Andrew H. Walker, Getty Images Nine days after the deadly tornado that touched…
- Posted on May 15th 2008 5:00PM by David Chiu
"I thought she was better than I am -- much, much better," the singer-songwriter tells Spinner. "And I don't want to ever sing the song again because she was so good. She's a total winner."
It might be the highest compliment ever paid to a young singer from a legendary artist who wrote one of pop music's most enigmatic songs. Simon's 'You're So Vain' became a No. 1 hit 35 years ago and continues to remain a mystery to this day: Is the song about Warren Beatty, Cat Stevens, Mick Jagger or Kris Kristofferson? It has been a best-kept secret for so long that only a few people, including NBC executive Dick Ebersol, know the answer. "You know, I've even forgotten who I wrote it about," says Simon coyly.
Of course, Simon has racked up hit songs long after 'You're So Vain' ('Nobody Does It Better,' 'You Belong to Me,' 'Coming Around Again,' to name just a smattering) and recorded countless albums. She is releasing her latest one, 'This Kind of Love,' her first collection of original songs since 'The Bedroom Tapes' in 2000, on Starbucks' Hear Music label. Co-produced by Simon with legendary songwriter Jimmy Webb and Frank Filipetti, 'This Kind of Love' is a rich, romantic-sounding album that draws on pop, soul and particularly Brazilian rhythms.
"When I listen to the music of [Brazilian singer] Caetano Veloso," she says, "I realized that you don't have to stick to Brazilian music to use it on an album. He's also drawing on the music of Italian and French movies, American rock 'n' roll and Frank Sinatra. There is a diversity that he's doing, which was what I was aiming for."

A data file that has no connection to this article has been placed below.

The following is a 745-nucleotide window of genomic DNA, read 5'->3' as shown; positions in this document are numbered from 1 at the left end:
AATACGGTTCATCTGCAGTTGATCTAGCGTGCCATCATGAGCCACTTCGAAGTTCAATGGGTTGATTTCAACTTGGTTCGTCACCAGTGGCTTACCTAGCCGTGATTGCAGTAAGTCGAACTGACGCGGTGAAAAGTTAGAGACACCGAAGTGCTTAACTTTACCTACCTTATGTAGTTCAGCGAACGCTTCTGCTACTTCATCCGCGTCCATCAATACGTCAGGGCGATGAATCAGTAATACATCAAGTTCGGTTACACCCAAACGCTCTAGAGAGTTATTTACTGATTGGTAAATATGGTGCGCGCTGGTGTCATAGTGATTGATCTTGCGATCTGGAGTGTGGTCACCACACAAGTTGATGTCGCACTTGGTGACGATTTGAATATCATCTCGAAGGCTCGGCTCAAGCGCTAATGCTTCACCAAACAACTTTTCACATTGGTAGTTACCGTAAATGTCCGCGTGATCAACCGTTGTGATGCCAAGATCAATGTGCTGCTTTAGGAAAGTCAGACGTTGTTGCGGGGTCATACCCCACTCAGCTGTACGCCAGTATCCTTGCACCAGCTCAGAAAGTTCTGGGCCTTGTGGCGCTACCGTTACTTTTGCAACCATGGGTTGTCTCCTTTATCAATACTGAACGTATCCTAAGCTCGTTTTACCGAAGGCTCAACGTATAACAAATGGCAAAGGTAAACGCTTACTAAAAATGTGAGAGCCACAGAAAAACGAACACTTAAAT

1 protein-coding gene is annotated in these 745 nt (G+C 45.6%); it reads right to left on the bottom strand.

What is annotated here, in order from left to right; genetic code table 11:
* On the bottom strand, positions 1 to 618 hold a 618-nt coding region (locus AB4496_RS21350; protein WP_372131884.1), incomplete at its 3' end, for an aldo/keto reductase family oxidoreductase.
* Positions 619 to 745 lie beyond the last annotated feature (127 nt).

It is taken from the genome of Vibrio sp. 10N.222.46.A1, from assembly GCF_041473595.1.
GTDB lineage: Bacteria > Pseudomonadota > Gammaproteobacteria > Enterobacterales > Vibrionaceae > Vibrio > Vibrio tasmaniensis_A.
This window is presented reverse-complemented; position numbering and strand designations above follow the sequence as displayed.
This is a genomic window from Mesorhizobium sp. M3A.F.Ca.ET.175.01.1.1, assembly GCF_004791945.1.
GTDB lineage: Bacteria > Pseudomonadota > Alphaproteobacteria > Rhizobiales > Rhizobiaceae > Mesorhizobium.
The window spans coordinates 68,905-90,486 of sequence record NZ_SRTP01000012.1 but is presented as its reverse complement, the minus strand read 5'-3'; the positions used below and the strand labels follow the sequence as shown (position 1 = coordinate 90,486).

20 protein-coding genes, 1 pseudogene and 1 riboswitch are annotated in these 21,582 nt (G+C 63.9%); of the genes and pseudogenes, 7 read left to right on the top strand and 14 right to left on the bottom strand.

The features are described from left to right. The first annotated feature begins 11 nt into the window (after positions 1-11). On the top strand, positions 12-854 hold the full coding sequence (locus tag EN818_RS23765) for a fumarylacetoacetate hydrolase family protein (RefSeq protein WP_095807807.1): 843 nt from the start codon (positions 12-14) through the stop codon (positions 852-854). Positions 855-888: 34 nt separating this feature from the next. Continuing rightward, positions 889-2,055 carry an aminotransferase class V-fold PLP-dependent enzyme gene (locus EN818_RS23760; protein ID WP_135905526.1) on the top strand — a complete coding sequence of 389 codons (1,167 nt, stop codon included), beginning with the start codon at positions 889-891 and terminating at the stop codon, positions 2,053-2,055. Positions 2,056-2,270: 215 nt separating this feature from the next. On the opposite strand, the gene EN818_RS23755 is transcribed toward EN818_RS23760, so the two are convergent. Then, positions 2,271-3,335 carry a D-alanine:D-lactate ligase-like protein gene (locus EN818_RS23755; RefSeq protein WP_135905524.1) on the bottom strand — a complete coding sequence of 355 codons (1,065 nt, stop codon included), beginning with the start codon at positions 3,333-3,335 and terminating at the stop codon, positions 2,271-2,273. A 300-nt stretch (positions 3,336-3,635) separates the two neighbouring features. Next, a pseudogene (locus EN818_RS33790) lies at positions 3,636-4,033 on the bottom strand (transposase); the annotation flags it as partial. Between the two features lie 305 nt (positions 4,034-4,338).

'This Kind of Love' also features songwriting contributions from Simon's grown-up children and musicians in their own right, Ben and Sally, whom she had with her first husband, James Taylor. "They're both so talented in so many areas," says Simon. "They're gifted people." She admits that she has to be more careful when recording her children's songs. "Ben and Sally have always been people who I've respected so much," she says. "That it's really hard for me to do anything but listen to them and impart some wisdom."
While Ben and Sally follow their famous parents' footsteps, Simon acknowledges that making it in music for a young artist is a lot different now than it was for her back in the early '70s. "You have to be able to hit a high note that's gonna thrill people," she explains. "And the more people that take singing lessons move away from a voice that you can tell apart from another voice. If you're trying to sound like Mariah Carey, Whitney Houston or Celine Dion, you're gonna get away from what your true sound is ... that you were born with."
Besides working on her latest children's book (she's written several), Simon plans to perform her songs live to an audience -- maybe while you're sitting and drinking that next cup of cafe latte. "I'm just going to be showing up in various Starbucks around the country," she says, "and [do] impromptu performances. I'm really hoping to do it. I think it's going to be a lot of fun."